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An Epitome of Official Documents Relative to Native Affairs and Land Purchases in the North Island of New Zealand

II. The Ngatiawa Title at Taranaki

II. The Ngatiawa Title at Taranaki.

  • 15. In order rightly to understand the position which the Governors of New Zealand have uniformly assumed in reference to the title of the Ngatiawa at Taranaki, it is necessary to remember that they were a conquered, broken, and scattered tribe, and that the fairest and most fertile country in New Zealand, their ancient inheritance, was a deserted wilderness at the time of the European colonization.
  • 16. About thirty years ago the great chief Te Rauparaha persuaded a large force of the Ngatiawa, Ngatiraukawa, and other tribes, to assist him in his wars with the original inhabitants of both shores of' Cook Strait. The Waikato Natives, taking advantage of their absence, suddenly invaded the Taranaki District, and took Pukerangiora, a large pa on the Waitara River (the same pa which there is now reason to think the insurgents intend to fortify and try to hold), capturing or destroying nearly two thousand of the inhabitants. They then attacked Ngamotu, near the present site of New Plymouth, but without success, and returned to their own country. They never repeated their attack, though they frequently threatened to do so; and the remnant of the Ngatiawa Tribe, finding themselves too weak to oppose effectually any renewed invasion from Waikato while their principal warriors were absent with Rauparaha, migrated with their women and children, and rejoined their relatives at Otaki, Port Nicholson, Queen Charlotte Sound, and other places, where they took possession of and cultivated the soil, and where their title was afterwards admitted, by reason of such occupation, against Rauparaha and others who claimed the land by right of conquest.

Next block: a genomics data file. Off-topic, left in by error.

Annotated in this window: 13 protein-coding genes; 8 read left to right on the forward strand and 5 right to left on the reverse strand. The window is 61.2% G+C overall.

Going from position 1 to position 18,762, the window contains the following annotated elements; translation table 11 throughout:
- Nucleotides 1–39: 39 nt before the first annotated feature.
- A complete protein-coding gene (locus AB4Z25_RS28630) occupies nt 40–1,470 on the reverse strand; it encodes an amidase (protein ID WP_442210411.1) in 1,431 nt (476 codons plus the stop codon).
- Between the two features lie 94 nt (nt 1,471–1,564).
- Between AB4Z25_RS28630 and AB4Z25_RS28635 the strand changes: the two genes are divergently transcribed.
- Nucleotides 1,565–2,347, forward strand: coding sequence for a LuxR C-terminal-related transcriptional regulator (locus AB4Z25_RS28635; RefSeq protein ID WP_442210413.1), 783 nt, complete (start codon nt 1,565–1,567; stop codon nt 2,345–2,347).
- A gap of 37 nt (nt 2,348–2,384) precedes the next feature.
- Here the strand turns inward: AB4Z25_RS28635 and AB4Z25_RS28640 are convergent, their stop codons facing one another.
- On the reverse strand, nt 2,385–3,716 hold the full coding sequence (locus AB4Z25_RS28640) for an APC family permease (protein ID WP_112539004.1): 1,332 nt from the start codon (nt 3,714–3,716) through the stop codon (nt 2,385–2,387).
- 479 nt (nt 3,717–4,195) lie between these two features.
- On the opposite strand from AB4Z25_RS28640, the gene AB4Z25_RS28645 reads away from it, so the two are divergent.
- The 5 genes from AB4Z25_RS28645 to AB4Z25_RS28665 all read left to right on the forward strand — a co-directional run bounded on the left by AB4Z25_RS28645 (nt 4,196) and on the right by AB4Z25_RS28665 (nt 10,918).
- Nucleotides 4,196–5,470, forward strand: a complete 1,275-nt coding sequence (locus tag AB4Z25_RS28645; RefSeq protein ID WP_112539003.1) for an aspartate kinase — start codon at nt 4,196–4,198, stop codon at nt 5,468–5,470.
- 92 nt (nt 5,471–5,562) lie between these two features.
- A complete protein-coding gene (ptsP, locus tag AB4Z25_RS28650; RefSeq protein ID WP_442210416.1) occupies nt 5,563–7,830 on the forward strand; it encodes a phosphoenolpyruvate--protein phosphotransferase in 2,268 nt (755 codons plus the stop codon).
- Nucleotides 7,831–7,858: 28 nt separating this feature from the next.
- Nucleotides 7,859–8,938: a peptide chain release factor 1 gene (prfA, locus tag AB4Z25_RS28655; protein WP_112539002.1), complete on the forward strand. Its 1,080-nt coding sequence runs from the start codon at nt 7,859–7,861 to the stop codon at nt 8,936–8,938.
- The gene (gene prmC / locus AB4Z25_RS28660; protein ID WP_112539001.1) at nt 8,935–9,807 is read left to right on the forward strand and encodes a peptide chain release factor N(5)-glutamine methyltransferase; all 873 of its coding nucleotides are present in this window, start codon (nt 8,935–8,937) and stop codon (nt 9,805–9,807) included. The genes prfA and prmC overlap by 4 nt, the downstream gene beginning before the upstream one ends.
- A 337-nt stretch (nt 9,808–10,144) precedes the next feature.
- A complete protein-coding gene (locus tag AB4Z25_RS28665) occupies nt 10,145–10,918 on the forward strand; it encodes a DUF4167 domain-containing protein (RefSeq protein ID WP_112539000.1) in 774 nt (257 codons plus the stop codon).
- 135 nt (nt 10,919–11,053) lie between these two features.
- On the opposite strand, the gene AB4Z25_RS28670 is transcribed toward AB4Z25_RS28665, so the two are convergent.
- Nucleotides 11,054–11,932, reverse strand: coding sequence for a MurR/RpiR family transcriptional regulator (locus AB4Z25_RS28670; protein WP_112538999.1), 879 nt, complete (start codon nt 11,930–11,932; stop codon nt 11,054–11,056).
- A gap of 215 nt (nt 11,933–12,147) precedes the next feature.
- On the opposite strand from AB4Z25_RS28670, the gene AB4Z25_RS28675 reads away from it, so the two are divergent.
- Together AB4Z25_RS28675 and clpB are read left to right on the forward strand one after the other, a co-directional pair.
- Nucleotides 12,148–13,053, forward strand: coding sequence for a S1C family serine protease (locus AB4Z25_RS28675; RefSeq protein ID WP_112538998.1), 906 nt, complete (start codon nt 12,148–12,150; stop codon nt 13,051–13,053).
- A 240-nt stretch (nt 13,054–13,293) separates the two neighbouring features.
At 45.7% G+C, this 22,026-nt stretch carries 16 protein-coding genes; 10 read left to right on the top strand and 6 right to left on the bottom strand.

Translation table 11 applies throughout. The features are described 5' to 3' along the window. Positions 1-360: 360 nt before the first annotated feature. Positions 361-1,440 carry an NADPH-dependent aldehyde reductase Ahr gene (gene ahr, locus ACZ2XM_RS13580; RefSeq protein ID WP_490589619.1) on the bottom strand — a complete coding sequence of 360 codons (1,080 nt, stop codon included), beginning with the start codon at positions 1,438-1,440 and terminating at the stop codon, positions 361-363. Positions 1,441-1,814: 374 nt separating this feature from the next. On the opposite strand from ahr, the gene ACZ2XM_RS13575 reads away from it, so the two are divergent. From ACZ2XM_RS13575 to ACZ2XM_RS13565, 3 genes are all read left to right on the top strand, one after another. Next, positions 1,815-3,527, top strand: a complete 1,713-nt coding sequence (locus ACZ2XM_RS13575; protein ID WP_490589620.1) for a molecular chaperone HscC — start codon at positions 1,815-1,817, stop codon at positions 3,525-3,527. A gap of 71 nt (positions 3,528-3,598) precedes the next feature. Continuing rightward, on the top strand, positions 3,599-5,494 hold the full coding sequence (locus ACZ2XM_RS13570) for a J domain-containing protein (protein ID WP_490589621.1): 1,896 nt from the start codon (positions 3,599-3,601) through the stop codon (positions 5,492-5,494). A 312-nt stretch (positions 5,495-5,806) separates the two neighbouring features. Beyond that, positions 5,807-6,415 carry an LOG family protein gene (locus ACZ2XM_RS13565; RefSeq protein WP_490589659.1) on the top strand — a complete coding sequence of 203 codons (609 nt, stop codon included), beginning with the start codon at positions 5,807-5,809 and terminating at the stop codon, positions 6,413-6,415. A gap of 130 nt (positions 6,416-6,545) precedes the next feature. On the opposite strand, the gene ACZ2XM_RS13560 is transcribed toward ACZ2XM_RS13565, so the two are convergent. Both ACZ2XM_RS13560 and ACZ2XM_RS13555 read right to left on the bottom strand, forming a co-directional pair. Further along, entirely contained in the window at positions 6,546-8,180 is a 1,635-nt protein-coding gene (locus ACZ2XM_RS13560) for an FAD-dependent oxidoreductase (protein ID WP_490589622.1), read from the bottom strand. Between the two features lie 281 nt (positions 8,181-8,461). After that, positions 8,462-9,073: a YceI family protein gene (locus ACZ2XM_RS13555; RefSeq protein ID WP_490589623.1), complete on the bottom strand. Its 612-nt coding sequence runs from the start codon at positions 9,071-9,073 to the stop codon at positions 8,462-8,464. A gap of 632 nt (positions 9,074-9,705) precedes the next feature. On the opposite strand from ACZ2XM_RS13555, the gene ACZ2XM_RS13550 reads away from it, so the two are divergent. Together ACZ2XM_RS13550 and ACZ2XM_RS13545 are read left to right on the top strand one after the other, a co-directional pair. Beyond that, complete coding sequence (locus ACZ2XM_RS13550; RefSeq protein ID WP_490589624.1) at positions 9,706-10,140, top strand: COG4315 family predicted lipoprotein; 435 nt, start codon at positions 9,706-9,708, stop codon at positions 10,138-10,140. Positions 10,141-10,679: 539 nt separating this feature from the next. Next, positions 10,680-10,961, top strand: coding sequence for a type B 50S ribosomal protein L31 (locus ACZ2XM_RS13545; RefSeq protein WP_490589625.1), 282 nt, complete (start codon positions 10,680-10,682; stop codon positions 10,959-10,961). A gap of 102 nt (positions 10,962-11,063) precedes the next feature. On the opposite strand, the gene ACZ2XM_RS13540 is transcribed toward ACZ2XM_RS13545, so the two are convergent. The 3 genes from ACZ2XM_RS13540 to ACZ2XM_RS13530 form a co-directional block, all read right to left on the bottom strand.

• 17. Thus the Ngatiawa Tribe had either voluntarily migrated on conquering expeditions to other lands, or had left in dread of the Waikatos, or had been driven by force out of their ancient territory, and had completely abandoned it. When the first white men went there there were only sixty people living in the whole district north of the Sugarloaf Islands, and for a long time subsequent to 1840 they had not much more than a hundred acres in cultivation. In the expressive language of two of their chiefs, in a letter to the people of Taranaki, "All was quite deserted; the land, the sea, the streams and lakes, the forests, the rocks, were deserted; the food, the property, the work, were deserted; the dead and the sick were deserted; the landmarks were deserted."
  • 18. Now, when the British sovereignty was proclaimed in New Zealand, we found (notwithstanding the desolating wars which had taken place for years throughout the Islands) certain great tribes in the full possession of their tribal territories. Thus the Ngapuhi in the North, and the Waikato and Ngatimaniapoto in the centre and West Coast, held their ancient inheritance still; and, in our dealings with them since the Treaty of Waitangi, we have generally recognized not alone their tribal right in cases of sale, but the influence of their principal men in assenting to or preventing sales. No Government, for instance, would have thought of making a purchase at Ngapuhi, or at Waikato, in the teeth of the veto of great chiefs, such as Tamati Waka Nene and Potatau te Wherowhero. On the other hand there were a few tribes which had been so broken and scattered by conquest and otherwise that, with reference to them, the British Government has from the first neither recognized the tribal right in case of alienation, nor permitted the exercise of a veto on such alienation by the chiefs. Of these was the Ngatiawa of Taranaki.
  • 19. I do not propose to discuss the question whether the Government of this colony was right or wrong in denying to the Ngatiawa Tribe at Tarauaki the status which they would have recognized in unconquered tribes. It will be sufficient for me to show that they have done so in successive acts and decisions since the foundation of the colony, and that in the course I have pursued I have simply adhered to the principles and policy of my predecessors, Governor Hobson, Governor Fitzroy, and Governor Sir George Grey. I shall presently establish this, I cannot doubt, to the perfect satisfaction of your Grace.